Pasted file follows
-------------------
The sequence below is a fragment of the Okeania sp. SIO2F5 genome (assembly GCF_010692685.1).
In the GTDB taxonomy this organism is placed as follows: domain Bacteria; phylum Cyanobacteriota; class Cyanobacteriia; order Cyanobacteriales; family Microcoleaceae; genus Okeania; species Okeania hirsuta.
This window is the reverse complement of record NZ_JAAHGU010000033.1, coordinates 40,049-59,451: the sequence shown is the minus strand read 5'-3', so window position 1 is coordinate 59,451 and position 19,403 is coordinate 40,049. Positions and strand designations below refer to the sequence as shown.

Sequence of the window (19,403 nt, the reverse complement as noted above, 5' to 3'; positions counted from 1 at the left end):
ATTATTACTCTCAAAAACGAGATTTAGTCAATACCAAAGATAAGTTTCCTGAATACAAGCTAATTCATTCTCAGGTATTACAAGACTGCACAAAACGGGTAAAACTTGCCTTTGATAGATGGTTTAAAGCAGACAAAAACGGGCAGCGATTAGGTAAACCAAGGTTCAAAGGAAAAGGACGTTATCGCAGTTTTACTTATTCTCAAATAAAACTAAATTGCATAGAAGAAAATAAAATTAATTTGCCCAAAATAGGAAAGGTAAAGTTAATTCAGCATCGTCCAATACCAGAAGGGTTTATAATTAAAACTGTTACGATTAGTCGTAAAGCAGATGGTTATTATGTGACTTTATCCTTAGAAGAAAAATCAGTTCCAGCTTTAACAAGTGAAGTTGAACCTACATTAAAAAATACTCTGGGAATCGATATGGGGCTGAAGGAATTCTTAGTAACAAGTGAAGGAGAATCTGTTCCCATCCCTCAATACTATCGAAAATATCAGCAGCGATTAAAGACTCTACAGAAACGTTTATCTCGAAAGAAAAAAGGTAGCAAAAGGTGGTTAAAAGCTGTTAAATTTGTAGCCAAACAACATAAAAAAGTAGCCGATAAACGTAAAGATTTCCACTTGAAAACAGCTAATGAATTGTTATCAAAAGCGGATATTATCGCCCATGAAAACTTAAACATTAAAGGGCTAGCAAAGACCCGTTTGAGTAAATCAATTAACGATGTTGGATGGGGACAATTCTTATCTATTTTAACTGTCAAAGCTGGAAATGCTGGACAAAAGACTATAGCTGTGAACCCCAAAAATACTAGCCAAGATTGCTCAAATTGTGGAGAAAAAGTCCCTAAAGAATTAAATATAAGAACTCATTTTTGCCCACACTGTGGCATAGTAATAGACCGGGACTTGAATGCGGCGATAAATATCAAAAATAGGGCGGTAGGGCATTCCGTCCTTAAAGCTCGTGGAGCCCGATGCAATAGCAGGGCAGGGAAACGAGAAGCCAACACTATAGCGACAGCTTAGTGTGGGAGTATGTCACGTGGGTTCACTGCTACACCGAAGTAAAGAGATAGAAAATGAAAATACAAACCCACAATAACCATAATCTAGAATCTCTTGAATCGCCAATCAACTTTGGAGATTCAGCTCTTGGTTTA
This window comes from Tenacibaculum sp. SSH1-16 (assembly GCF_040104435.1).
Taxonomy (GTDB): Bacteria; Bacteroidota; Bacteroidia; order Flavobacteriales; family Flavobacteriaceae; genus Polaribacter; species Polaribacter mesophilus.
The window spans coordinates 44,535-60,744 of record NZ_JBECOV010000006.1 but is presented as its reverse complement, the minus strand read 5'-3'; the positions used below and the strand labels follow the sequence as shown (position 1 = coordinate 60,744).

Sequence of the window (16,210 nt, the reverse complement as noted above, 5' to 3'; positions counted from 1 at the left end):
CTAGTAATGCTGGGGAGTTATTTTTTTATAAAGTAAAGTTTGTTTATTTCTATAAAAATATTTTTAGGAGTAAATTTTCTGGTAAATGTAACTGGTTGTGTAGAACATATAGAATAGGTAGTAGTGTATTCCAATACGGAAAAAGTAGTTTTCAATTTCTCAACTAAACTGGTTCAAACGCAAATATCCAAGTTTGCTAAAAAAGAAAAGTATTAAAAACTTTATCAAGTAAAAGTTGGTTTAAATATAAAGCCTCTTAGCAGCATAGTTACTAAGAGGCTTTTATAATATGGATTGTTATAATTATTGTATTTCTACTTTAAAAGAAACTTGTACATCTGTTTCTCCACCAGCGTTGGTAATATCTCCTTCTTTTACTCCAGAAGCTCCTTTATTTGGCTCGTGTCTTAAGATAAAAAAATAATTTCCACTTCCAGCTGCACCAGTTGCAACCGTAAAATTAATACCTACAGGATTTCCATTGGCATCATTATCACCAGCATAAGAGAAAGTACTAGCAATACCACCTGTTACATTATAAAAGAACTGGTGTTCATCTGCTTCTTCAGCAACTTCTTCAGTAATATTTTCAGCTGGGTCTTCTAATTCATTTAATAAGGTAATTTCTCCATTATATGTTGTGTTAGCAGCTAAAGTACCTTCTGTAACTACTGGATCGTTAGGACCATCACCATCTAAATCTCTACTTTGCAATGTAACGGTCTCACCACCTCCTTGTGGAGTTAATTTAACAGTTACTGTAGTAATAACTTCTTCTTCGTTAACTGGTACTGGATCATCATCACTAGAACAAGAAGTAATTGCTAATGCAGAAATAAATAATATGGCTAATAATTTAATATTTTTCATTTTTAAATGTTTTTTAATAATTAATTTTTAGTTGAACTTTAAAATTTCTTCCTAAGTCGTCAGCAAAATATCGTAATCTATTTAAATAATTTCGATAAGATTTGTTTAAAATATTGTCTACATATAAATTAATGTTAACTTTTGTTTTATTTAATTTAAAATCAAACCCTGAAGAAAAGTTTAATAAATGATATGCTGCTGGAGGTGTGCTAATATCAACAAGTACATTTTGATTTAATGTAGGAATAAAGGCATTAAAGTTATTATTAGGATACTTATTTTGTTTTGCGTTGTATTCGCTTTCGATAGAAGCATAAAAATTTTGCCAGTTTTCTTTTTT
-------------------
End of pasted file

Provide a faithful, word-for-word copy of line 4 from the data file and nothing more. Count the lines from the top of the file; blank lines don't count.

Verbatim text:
Sequence of the window (19,403 nt, the reverse complement as noted above, 5' to 3'; positions counted from 1 at the left end):